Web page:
Fox's Point Pleasant, "about a teenager who is the daughter of the devil" flopped. Fox said it had trouble meshing "teen lust with spirituality." The jury is still out on next season's Book of Daniel, featuring "a pill-popping Episcopal priest who has the ability to talk about his drug addiction with a hip, modern-day Jesus," and Briar + Graves, with "a hard-drinking, gun-toting excommunicated priest who has sworn to battle evil in the name of God. Along the way, he teams up with a neurologist who is in the process of examining her own beliefs."
Well, folks, put me in touch with Fox. I have several ideas for new TV series that are just as good or better than these:
1- "Tuco and Hemp"- Story set in the old west, picks up where "The Good, The Bad, And The Ugly" left off. Tuco, as you'll remember, made a living with Clint Eastwood's nameless gunslinger. Eastwood's character would "capture" the wanted man Tuco, bring him to the local authority, collect the cash prize, and as Tuco was about to be hung, shoot him down and rescue him. The two would travel to the next town and repeat the process, collecting quite a bit of money.
One day, the man with no name is a no show, and Tuco is hung. Only the rope he is hung with possesses the spirit of a "good angel", named Hemp, and breaks off before he hits bottom. Tuco once again escapes.
The rope-angel around his neck speaks to Tuco, convincing him the Lord has spared his life. Traveling the old west as the circuit preaching duo "Tuco and the Rope That Hung Him", they encounter adventure after adventure while preaching tolerance and respect to the cowboys they meet.
2-"Panthera"- A motorcycle riding Siberian tiger travels with a Calvinist preacher on his Harley back and forth from coast to coast, encountering numerous "seekers" on the way. Each week at the end of the episode, the tiger would corner that week's "seeker", and, through no action of the stranger, either mauls him to death or spares him. This would be a fascinating way to teach the Calvinistic doctrine of "double predestination", and the drama of whether the stranger lives or dies would surely have folks turning in.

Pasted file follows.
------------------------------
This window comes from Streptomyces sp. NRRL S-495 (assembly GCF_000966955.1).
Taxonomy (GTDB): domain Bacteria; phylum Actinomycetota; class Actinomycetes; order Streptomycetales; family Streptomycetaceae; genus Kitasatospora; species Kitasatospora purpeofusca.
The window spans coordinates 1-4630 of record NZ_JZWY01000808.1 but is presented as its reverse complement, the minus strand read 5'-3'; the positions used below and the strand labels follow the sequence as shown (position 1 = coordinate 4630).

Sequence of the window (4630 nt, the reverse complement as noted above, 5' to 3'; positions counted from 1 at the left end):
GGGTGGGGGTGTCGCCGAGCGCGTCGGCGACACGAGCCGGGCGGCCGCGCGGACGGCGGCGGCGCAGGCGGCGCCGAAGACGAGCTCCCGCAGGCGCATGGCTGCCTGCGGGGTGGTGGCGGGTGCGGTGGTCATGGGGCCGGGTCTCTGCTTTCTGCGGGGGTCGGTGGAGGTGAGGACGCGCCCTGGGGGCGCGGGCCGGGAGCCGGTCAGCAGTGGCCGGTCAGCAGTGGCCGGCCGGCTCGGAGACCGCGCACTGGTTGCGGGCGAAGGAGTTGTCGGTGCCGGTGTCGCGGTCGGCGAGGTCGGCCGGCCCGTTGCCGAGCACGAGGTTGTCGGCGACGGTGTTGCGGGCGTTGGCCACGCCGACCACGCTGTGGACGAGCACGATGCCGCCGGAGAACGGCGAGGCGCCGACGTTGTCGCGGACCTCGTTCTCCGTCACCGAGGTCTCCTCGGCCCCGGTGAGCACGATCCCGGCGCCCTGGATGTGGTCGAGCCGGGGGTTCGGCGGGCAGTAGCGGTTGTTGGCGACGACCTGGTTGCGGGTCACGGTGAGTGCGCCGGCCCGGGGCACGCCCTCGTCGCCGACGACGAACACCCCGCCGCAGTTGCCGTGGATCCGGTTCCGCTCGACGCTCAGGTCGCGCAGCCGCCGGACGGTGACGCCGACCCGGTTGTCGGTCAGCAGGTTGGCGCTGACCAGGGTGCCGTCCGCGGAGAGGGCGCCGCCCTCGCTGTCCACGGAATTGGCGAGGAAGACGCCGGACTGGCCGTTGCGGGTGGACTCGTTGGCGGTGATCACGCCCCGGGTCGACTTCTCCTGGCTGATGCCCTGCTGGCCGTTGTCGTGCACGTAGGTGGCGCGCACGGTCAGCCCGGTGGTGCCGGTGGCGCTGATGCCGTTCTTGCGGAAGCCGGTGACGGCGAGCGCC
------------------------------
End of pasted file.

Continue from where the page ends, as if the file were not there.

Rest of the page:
3- "Osteen's Obstacles"- Mega-smiler Joel Osteen is kidnapped by a band of rogue dwarves, led by Mini-Me, and taken to various countries in the world where Christians are persecuted, tortured, and martyred. Osteen encounters self-doubt and difficulties connecting with his audiences, who for some reason don't respond to his gospel of wealth and happiness as their children's eyes are gouged out, arms cut off, and spouses murdered for the sake of Christ the Lord. Osteen must then search "within" to answer the tough questions, like "why doesn't my flock drink more latte at my services?", or "why isn't my 'living without a Mercedes' ministry doing better?"
4- "Gollum Pyle, USMC"- To capitalize on the popularity of "Lord Of The Rings" with the Christian audience, Smeagol could get his own sit-com. Based on the 1960s Gomer, Gollum is inducted into the marines and sent to Camp Henderson, where he could be the classic "fish out of water". Sergeant Carter would have to break out the Prilosec each week.
Sgt. Carter: "Pyle, if you don't put that ring down and look at me when I talk to you, that ring is going to end up buried in a place you can't reach."
Gollum: "Master hates us. Sergeantses hates the precious."
Sgt. Carter: "Pyle, quit calling me 'master'. I am a sergeant. Now get moving, Pyle. MOVE! MOVE! MOVE!"
5- "Morris' Beard"- In the year 2250, clipped remnants of Matt Morris now famous beard are found by a humanoid group that was "left behind" at the rapture. The group believes the beard to possess special powers, and when word leaks out about this, the "anti-Christ" comes looking for it. This should appeal to all those premillenial "Left Behind" fans out there.
See, I can write crap just as good as Hollywood can, no?. Somebody get me Fox's number.